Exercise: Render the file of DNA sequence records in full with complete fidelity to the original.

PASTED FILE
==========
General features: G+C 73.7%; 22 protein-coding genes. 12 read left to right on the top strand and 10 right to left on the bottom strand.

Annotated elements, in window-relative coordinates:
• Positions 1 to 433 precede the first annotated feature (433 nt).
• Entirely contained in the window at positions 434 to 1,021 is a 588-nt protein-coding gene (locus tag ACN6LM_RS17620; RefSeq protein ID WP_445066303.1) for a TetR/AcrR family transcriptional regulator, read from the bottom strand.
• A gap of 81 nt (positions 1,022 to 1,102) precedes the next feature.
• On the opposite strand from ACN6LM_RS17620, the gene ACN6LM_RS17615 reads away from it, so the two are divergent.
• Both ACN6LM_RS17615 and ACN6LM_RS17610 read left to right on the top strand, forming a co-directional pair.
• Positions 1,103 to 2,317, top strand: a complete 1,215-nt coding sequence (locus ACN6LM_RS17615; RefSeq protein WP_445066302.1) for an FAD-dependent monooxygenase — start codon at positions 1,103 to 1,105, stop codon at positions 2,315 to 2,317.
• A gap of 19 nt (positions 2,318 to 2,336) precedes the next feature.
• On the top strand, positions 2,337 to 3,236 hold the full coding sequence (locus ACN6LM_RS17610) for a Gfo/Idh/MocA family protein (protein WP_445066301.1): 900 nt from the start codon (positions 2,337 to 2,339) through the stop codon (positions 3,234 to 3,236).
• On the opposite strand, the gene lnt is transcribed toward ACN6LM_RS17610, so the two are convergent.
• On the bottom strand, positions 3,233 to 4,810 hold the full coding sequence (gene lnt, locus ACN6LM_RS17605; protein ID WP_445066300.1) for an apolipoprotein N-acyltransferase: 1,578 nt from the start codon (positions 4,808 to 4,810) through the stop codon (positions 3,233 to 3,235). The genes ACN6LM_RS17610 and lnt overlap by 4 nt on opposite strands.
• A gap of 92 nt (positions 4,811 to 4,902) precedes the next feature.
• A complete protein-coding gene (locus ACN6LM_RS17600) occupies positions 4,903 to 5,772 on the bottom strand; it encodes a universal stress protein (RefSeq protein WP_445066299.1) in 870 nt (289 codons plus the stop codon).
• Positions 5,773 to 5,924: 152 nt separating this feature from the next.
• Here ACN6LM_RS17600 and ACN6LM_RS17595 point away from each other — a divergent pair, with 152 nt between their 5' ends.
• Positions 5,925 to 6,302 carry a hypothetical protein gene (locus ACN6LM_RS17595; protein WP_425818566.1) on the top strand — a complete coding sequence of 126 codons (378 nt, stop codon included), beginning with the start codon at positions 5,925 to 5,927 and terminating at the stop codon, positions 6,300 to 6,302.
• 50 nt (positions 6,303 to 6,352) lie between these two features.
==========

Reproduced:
General features: G+C 73.7%; 22 protein-coding genes. 12 read left to right on the top strand and 10 right to left on the bottom strand.

Annotated elements, in window-relative coordinates:
• Positions 1 to 433 precede the first annotated feature (433 nt).
• Entirely contained in the window at positions 434 to 1,021 is a 588-nt protein-coding gene (locus tag ACN6LM_RS17620; RefSeq protein ID WP_445066303.1) for a TetR/AcrR family transcriptional regulator, read from the bottom strand.
• A gap of 81 nt (positions 1,022 to 1,102) precedes the next feature.
• On the opposite strand from ACN6LM_RS17620, the gene ACN6LM_RS17615 reads away from it, so the two are divergent.
• Both ACN6LM_RS17615 and ACN6LM_RS17610 read left to right on the top strand, forming a co-directional pair.
• Positions 1,103 to 2,317, top strand: a complete 1,215-nt coding sequence (locus ACN6LM_RS17615; RefSeq protein WP_445066302.1) for an FAD-dependent monooxygenase — start codon at positions 1,103 to 1,105, stop codon at positions 2,315 to 2,317.
• A gap of 19 nt (positions 2,318 to 2,336) precedes the next feature.
• On the top strand, positions 2,337 to 3,236 hold the full coding sequence (locus ACN6LM_RS17610) for a Gfo/Idh/MocA family protein (protein WP_445066301.1): 900 nt from the start codon (positions 2,337 to 2,339) through the stop codon (positions 3,234 to 3,236).
• On the opposite strand, the gene lnt is transcribed toward ACN6LM_RS17610, so the two are convergent.
• On the bottom strand, positions 3,233 to 4,810 hold the full coding sequence (gene lnt, locus ACN6LM_RS17605; protein ID WP_445066300.1) for an apolipoprotein N-acyltransferase: 1,578 nt from the start codon (positions 4,808 to 4,810) through the stop codon (positions 3,233 to 3,235). The genes ACN6LM_RS17610 and lnt overlap by 4 nt on opposite strands.
• A gap of 92 nt (positions 4,811 to 4,902) precedes the next feature.
• A complete protein-coding gene (locus ACN6LM_RS17600) occupies positions 4,903 to 5,772 on the bottom strand; it encodes a universal stress protein (RefSeq protein WP_445066299.1) in 870 nt (289 codons plus the stop codon).
• Positions 5,773 to 5,924: 152 nt separating this feature from the next.
• Here ACN6LM_RS17600 and ACN6LM_RS17595 point away from each other — a divergent pair, with 152 nt between their 5' ends.
• Positions 5,925 to 6,302 carry a hypothetical protein gene (locus ACN6LM_RS17595; protein WP_425818566.1) on the top strand — a complete coding sequence of 126 codons (378 nt, stop codon included), beginning with the start codon at positions 5,925 to 5,927 and terminating at the stop codon, positions 6,300 to 6,302.
• 50 nt (positions 6,303 to 6,352) lie between these two features.